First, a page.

Review: Why Masterchef - gurning Gregg Wallace and everything - brightens up our lives

​Every year, at about this time, I remind myself not to watch Masterchef (BBC1, Mon/Tues/Fri, 8pm). You don’t like the word ‘pan-fried’, I tell myself, the forced jeopardy puts you off, you hate Gregg Wallace.
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​And yet, every year, I find myself watching – slack-jawed, drool dripping from the corner of my mouth, the reheated chilli from last night gently sliding off the plate on my lap.

It’s addictive, you see, like chocolate, or shortbread fingers, or in my case, hot buttered toast.

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The contestants are always – and I mean always – lovely. Genuinely in love with cooking, and desperate to please the two tyrants of the stove, John Torode and the perma-gurning Gregg.

Gregg Wallace judges on BBC1's MasterchefGregg Wallace judges on BBC1's Masterchef
Gregg Wallace judges on BBC1's Masterchef

Yes, they may be slightly annoying – like Johnny, who wore his baseball cap backwards and had me worried bits might fall out of his beard on to his anaemic pressure-cooked chicken.

But they are so, so talented. Delivery driver Matthew is the star of this week. Someone who’s genuine love of food, particularly Caribbean cuisine, makes it to the plate unmediated by emulsions, foams and dusts. Okay, so you won’t even make it to the screen without knowing at least three ways to cook a scallop, but it looks so interesting, so colourful and so tasty.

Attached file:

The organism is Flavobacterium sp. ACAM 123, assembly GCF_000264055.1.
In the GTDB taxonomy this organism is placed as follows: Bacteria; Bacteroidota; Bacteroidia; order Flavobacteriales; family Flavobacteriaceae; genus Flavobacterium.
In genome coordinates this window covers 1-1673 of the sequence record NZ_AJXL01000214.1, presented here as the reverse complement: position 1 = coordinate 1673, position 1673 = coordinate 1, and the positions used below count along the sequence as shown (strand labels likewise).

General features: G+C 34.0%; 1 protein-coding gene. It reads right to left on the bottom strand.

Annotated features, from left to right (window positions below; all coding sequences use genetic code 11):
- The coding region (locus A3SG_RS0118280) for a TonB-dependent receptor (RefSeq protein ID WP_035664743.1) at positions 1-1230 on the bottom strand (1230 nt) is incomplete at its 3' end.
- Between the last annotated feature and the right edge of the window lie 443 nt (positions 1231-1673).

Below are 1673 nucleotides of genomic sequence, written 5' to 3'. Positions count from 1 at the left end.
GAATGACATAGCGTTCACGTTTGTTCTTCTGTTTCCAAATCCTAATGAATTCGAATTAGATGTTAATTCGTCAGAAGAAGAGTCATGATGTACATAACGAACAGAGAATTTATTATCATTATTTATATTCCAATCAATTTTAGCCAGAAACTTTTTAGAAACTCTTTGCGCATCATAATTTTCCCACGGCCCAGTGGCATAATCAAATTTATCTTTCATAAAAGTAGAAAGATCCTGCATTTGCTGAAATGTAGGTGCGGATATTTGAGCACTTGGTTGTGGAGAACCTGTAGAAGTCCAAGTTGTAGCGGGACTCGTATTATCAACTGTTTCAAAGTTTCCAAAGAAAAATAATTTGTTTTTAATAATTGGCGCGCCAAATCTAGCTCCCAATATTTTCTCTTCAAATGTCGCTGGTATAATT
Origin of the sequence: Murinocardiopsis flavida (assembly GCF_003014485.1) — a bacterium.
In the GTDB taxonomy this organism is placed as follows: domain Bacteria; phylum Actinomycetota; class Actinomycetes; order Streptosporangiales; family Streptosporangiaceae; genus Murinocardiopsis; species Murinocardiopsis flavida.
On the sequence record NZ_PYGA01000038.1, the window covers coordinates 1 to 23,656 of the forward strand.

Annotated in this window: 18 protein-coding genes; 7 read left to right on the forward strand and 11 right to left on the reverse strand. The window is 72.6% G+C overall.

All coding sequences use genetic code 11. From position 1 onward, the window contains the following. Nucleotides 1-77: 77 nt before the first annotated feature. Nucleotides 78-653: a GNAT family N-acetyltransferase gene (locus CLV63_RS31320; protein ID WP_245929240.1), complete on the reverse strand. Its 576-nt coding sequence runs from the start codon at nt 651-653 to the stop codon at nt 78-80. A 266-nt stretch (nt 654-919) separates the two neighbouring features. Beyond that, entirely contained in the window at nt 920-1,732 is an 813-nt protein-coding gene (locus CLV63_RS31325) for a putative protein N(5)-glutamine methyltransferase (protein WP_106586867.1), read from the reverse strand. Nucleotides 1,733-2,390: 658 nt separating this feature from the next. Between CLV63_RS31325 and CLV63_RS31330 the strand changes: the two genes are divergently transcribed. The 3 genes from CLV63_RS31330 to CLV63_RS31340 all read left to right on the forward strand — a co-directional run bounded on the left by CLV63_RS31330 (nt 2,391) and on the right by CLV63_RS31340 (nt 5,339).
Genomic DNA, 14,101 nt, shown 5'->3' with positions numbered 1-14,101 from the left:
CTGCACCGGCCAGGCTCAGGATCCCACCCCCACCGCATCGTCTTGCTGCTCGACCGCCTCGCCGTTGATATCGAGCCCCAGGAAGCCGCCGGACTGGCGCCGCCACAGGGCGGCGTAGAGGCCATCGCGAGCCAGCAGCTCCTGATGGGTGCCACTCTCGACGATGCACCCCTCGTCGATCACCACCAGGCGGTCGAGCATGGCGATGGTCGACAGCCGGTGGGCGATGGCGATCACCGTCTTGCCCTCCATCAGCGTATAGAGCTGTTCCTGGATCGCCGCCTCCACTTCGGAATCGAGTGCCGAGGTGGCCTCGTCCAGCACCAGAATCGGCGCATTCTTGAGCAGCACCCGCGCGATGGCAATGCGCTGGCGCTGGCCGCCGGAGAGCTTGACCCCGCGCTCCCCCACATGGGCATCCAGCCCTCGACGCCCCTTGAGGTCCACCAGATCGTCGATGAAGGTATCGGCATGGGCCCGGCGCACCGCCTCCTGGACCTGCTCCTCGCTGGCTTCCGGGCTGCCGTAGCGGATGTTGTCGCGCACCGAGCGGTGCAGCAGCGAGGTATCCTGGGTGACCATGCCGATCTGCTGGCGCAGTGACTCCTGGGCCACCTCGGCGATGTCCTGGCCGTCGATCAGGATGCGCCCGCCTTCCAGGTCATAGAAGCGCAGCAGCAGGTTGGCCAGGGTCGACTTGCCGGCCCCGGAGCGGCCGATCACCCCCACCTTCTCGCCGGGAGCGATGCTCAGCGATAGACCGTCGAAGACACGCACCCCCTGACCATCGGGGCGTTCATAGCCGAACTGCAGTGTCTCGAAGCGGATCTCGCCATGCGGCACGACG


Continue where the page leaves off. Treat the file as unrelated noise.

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Life after Masterchef for Lancashire restaurateur Matt.

It’s wonderfully cosmopolitan, with cooks bringing influences from across the world to liven up our palates, our kitchens, our lives in ways we didn’t even know we wanted – spiced Yorkshire puddings, anyone?

Matthew was the undoubted star of this week's Masterchef on BBC1Matthew was the undoubted star of this week's Masterchef on BBC1
Matthew was the undoubted star of this week's Masterchef on BBC1
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It’s an illustration that food can open our horizons to new lives and new experiences, and even with Gregg ‘phwoaring’ all over the place, that’s something to treasure.

A brand new adaptation of Agatha Christie’s Why Didn’t They Ask Evans? (ITV, Sun-Tues, 9pm) has been a terrific watch this week. Wittily written and directed by Hugh Laurie, I would watch a whole series of Lucy Boynton’s Lady Frankie solving country house crimes with devastating bon mots and lovely outfits.

Regular reader(s) of this column will know of my dedication to Taskmaster (Channel 4, Thurs, 9pm) but this series has possibly the jolliest contender ever. Jenny Eclair is clearly having the time of her life on the show, and her giggling ecstasy during this week’s ‘potato hat’ task was an absolute tonic.

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